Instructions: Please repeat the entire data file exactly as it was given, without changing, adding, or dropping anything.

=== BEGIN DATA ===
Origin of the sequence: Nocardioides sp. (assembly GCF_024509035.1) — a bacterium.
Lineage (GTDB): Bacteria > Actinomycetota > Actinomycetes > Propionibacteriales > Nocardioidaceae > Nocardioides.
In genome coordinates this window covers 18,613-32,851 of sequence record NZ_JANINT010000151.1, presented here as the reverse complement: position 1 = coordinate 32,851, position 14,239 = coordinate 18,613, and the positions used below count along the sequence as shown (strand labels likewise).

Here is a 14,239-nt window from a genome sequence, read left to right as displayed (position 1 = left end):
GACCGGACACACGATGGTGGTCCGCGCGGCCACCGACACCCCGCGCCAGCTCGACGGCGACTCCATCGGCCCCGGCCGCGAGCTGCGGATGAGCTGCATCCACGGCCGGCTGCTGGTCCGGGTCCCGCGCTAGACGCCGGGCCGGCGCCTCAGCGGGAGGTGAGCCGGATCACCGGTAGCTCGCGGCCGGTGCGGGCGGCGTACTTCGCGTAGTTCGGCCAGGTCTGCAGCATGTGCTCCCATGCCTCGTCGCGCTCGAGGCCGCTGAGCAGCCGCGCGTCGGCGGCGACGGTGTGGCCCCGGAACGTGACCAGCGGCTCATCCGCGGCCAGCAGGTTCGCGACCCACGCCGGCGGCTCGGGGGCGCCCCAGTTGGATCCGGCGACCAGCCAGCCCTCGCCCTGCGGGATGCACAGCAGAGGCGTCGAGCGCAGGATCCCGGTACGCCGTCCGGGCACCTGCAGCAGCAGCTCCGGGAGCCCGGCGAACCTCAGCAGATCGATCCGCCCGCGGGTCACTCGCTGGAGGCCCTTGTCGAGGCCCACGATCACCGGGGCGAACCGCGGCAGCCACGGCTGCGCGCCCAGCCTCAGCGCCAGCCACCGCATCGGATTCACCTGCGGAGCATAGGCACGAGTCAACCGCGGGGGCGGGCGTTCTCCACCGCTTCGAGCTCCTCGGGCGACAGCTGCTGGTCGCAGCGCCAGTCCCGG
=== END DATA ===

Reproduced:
Origin of the sequence: Nocardioides sp. (assembly GCF_024509035.1) — a bacterium.
Lineage (GTDB): Bacteria > Actinomycetota > Actinomycetes > Propionibacteriales > Nocardioidaceae > Nocardioides.
In genome coordinates this window covers 18,613-32,851 of sequence record NZ_JANINT010000151.1, presented here as the reverse complement: position 1 = coordinate 32,851, position 14,239 = coordinate 18,613, and the positions used below count along the sequence as shown (strand labels likewise).

Here is a 14,239-nt window from a genome sequence, read left to right as displayed (position 1 = left end):
GACCGGACACACGATGGTGGTCCGCGCGGCCACCGACACCCCGCGCCAGCTCGACGGCGACTCCATCGGCCCCGGCCGCGAGCTGCGGATGAGCTGCATCCACGGCCGGCTGCTGGTCCGGGTCCCGCGCTAGACGCCGGGCCGGCGCCTCAGCGGGAGGTGAGCCGGATCACCGGTAGCTCGCGGCCGGTGCGGGCGGCGTACTTCGCGTAGTTCGGCCAGGTCTGCAGCATGTGCTCCCATGCCTCGTCGCGCTCGAGGCCGCTGAGCAGCCGCGCGTCGGCGGCGACGGTGTGGCCCCGGAACGTGACCAGCGGCTCATCCGCGGCCAGCAGGTTCGCGACCCACGCCGGCGGCTCGGGGGCGCCCCAGTTGGATCCGGCGACCAGCCAGCCCTCGCCCTGCGGGATGCACAGCAGAGGCGTCGAGCGCAGGATCCCGGTACGCCGTCCGGGCACCTGCAGCAGCAGCTCCGGGAGCCCGGCGAACCTCAGCAGATCGATCCGCCCGCGGGTCACTCGCTGGAGGCCCTTGTCGAGGCCCACGATCACCGGGGCGAACCGCGGCAGCCACGGCTGCGCGCCCAGCCTCAGCGCCAGCCACCGCATCGGATTCACCTGCGGAGCATAGGCACGAGTCAACCGCGGGGGCGGGCGTTCTCCACCGCTTCGAGCTCCTCGGGCGACAGCTGCTGGTCGCAGCGCCAGTCCCGG